Saturday, 5 August 2017
But rather than mourning the disruption of the inputs, perhaps we should be disrupting the outputs from our academic systems. Schools, as places where children were collected and taught by a teacher, evolved as farming communities developed. Children could be taught en masse because those farming communities needed numbers of people to do the same activities again and again to maintain the crops or the live stock. If all the graduates from the school were the same each year, the farms, and subsequently the factories after the industrial revolution, could use them as interchangeable inputs to keep the economy going.
Things have changed though. Certainly, the inputs to schools have improved: from slates to pen and paper and now to iPads and Tablets. The schools are bigger and air conditioned and the teachers are professionally trained. But the outputs may not have fundamentally changed over the decades - successful schools still produce young men and women who can follow instructions; read, write and do arithmetic; and hopefully be ready to enter the workplace. Our new teaching technologies might help these students to achieve all these things even better, but maybe, given all the other disruption caused by our technology, they may not need to do them any more.
Take "spelling" as a point - obviously still one of those fundamental skills our young men and women need. In my own primary school days, I regularly got an "A" for spelling. But my "A" was for absent! I was a terrible speller - so bad I literally made myself sick. Every Friday morning I had an asthma attack and sat fighting for breath while the others in my class spelled the lists of 20 words memorised for that week. Wouldn't happen today. Today, 2 year olds just have fun while learning to spell on their digital devices - catching monkeys or whatever while typing out words and being rewarded with exciting sounds. Don't get me wrong, I worked hard at spelling and my parents and teachers were hard working hands on too, drilling me regularly and using both carrots and sticks. Didn't work though, and I don't think monkeys or iPads when I was 2 would have worked for me either. But I can write now - and the spelling works - but this is due to other digital tools that are available. I can usually get close enough to a word for the predictive text to list a few relevant options for me to click and/or check with the online thesaurus to ensure I have the right one. But when I cannot get that close, I simply and literally say "Hey Siri, define sigh-cology" and back comes "Define psychology: the scientific study of the human mind and its functions, especially those affecting behaviour in a given context..." A quick bit of copying and pasting and there you are: spelling skills unnecessary. Just think of all that time I could have saved and all those panic episodes I could have avoided if only I had known that I would not need to try (and fail) to memorise all those words when I was in primary school!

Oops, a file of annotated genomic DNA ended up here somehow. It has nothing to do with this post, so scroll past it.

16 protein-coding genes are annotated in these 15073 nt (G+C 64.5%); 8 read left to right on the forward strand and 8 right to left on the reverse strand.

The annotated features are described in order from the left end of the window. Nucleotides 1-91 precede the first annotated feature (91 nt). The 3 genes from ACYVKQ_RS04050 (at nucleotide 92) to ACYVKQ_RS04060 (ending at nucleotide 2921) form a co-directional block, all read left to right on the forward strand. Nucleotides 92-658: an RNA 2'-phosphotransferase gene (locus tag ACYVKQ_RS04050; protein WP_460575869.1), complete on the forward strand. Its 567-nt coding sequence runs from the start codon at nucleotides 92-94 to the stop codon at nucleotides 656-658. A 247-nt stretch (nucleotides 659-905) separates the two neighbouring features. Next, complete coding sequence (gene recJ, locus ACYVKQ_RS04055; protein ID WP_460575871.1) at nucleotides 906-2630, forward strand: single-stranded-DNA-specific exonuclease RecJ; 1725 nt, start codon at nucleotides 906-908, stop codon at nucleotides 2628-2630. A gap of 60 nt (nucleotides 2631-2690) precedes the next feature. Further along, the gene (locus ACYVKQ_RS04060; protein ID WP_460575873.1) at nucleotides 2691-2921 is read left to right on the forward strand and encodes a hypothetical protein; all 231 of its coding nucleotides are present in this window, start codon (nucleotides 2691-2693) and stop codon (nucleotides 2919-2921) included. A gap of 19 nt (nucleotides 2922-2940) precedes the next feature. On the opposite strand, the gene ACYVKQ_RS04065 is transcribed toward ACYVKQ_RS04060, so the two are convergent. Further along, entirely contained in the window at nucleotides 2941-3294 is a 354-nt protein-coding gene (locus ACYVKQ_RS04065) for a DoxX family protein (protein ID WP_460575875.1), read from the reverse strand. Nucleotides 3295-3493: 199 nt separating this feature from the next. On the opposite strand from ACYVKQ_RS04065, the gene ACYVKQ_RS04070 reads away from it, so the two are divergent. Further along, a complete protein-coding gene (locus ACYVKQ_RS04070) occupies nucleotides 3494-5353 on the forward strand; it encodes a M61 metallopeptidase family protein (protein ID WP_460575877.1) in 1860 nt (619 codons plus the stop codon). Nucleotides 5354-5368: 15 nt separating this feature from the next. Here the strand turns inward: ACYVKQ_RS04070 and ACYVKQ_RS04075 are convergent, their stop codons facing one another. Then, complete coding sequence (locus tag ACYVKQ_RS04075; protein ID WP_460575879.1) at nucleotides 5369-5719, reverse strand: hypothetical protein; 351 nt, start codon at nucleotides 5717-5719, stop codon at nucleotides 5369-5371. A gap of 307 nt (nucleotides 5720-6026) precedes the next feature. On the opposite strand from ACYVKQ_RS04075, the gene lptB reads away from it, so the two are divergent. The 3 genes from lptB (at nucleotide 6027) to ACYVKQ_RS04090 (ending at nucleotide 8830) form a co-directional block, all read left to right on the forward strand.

Despite the spelling I could read well. But some of my school colleagues were not so fortunate and went though similar reading-oriented wasted efforts and panic. Now "...there's an app for that!" Seriously. You can point your iPhone at all a sign, some text or a book and your device will read it for you, complete with definitions if you want. Auto translations from hundreds of languages are also available if you ask. Similarly, mathematics and science, history and geography apps abound - if it is data-based then there is likely an App that can extract it. Does NAPLAN still score primary school children on their memorisation of spelling, their reading, ability to recall names of long rivers, or even shortcuts to integrate a mathematical function, in the absence of any technology more advanced than a pen? Why? Do we need that sort of "output" from our schools any more?
"But what if the technology fails" I hear the traditionalists cry. Well frankly, if our computer networks collapse badly enough that the above technology becomes permanently unavailable then I don't think we need to worry about NAPLAN scores. Our commercial, retail and of course social systems are becoming so reliant on these digital technologies that society is simply assuming they must be there to build on. WiFi and cheap Internet devices may soon become a basic right for all - already free WiFi is commonly available over entire city areas and many schools provide or require all students to have a device. So what sort of graduates do we need for the future? We don't need large numbers who can all do the same thing adequately- the farms and factories now only need a relatively small number of people to supervise the machines. We don't need large numbers of humans to follow instructions well- even present day robots are good at following instructions meticulously.
We need graduates who are good at one thing or passionate about one thing. Basic economics suggests that even if you are good at several things, it is best to focus on your best even if your best is not as good as some one else's second best. Graduating classes, with each individual having a passion or just 1 thing they are good at, supported by technology that allows them to communicate and access the vast historical wealth of human knowledge, may be all we need from our schools. A massive diversity of passionate individuals, supported by the technology, cannot help but create new services and new opportunities that will not be subject to automation or replacement by robots. As a society, we don't need thousands of pure mathematicians or thousands of historians. Just a few passionate ones may do for the country. But we may need thousands of new options and opportunities for the future generations whose old jobs and services have been disrupted by the digital world. That is what we need from our schools